ReadingStrategiesTeaching

Guided Reading Strategies

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Guided Reading – It’s not new, but it still works! You have a small group of students, you give them a challenging text, and you support them as they read through it.

Over the years guided reading has taken on various coats and appearances, but we know one thing for sure. It works.

Guided reading works because…

  • It puts the reading process into the hands of the students.
  • Guided reading puts the learners near the teacher.
  • The readers receive feedback on their learning immediately.
  • They try out the teacher’s feedback.

However, not all guided reading methods work the same! Some methods of guided reading really work better than others.

Here are four ways to transform stagnant guided reading lessons into next generation guided reading.

 

Transform your guided reading with these 4 strategies! #elachatClick To Tweet

1. Skip Whole Class Lessons

Just be done with the whole class lesson…at least for many of your lessons. Why?

Struggling students don’t get much from whole class lessons. The pacing doesn’t meet their unique needs. One student didn’t get a confusion clarified. Another student wasn’t affirmed during the practice. Whole class lessons suffer for many reasons.

Accelerated students don’t need whole class lessons at length and in detail. For them, just explain, model in read alouds, model in shared reading (which is the most important reading strategy read here to see why), and they’re off!

Move the direct instruction into your guided reading. Extend the guided reading time from 10-15 minutes to 20 minutes. Follow this simple template:

  • Spend the first 5 minutes using a task card that allows you to explicitly teach a skill or strategy.
  • Use a second task card to let students apply what you just taught.
  • Then move into a text for the remaining 15 minutes.
  • Scaffold students with questions to assess the skill while they read.

That will give you way more impact for your time!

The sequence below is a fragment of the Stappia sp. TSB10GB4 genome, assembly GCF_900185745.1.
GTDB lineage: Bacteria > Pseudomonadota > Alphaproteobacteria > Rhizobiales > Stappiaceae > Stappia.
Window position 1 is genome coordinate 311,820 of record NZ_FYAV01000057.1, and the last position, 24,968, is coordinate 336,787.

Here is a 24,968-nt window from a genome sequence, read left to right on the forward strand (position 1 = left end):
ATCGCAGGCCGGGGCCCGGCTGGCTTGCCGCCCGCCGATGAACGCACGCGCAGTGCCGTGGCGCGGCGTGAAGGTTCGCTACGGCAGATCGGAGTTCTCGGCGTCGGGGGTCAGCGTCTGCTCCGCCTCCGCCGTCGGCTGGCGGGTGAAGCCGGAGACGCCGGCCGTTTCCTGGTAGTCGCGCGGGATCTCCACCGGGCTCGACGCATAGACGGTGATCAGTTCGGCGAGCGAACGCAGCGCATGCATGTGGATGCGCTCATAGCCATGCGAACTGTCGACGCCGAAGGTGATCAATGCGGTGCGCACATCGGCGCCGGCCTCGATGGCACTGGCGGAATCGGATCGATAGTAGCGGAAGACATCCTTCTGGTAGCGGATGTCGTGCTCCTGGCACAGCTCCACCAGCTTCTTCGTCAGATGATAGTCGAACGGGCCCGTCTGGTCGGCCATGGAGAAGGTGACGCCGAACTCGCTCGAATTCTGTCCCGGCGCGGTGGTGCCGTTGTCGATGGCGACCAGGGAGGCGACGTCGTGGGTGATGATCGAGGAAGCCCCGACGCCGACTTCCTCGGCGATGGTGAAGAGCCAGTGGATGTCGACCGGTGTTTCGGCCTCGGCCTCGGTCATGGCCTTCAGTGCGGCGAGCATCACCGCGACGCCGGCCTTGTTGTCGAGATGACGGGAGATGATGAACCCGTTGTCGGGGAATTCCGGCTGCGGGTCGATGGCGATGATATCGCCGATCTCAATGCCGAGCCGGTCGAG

Guided Reading gives you more impact for your time! #elachatClick To Tweet

2. Stop Talking & Telling

It’s guided reading, not show and tell. That means stop telling them what to do. Telling creates dependence. It also creates unhappy teachers (read about How to Be A Happier Teacher).

The purpose of guided reading is to create independent readers. We want readers who can fluently apply the reading process – on their own.

Guided reading is their chance to apply the reading process with your support nearby. It is also a time for students to receive scaffolding on a text that is at their instructional reading level (get a free reading level chart here).

Follow these steps to empower your readers to use their strategies:

  • Give them the text. Tell them to use what they know – use what you’ve taught them.
  • Don’t give them a full overview of the text. Good readers, adult readers, don’t pick up books and get a full overview. They use strategies.
  • If they don’t know what to do with the text, great! Now you know what to teach them tomorrow…reading strategies.
  • Then listen to them work through the text. Listen to their connections, questions, and predictions. 
  • During the reading, your role is to guide not read for them.
  • Help them become independent readers. Help them use what you’ve taught.

You can’t do these things by constantly telling young readers what to do. Guided them. That’s why it’s guided reading.

 

Guided Reading is at its best when the teacher stops telling. #elachatClick To Tweet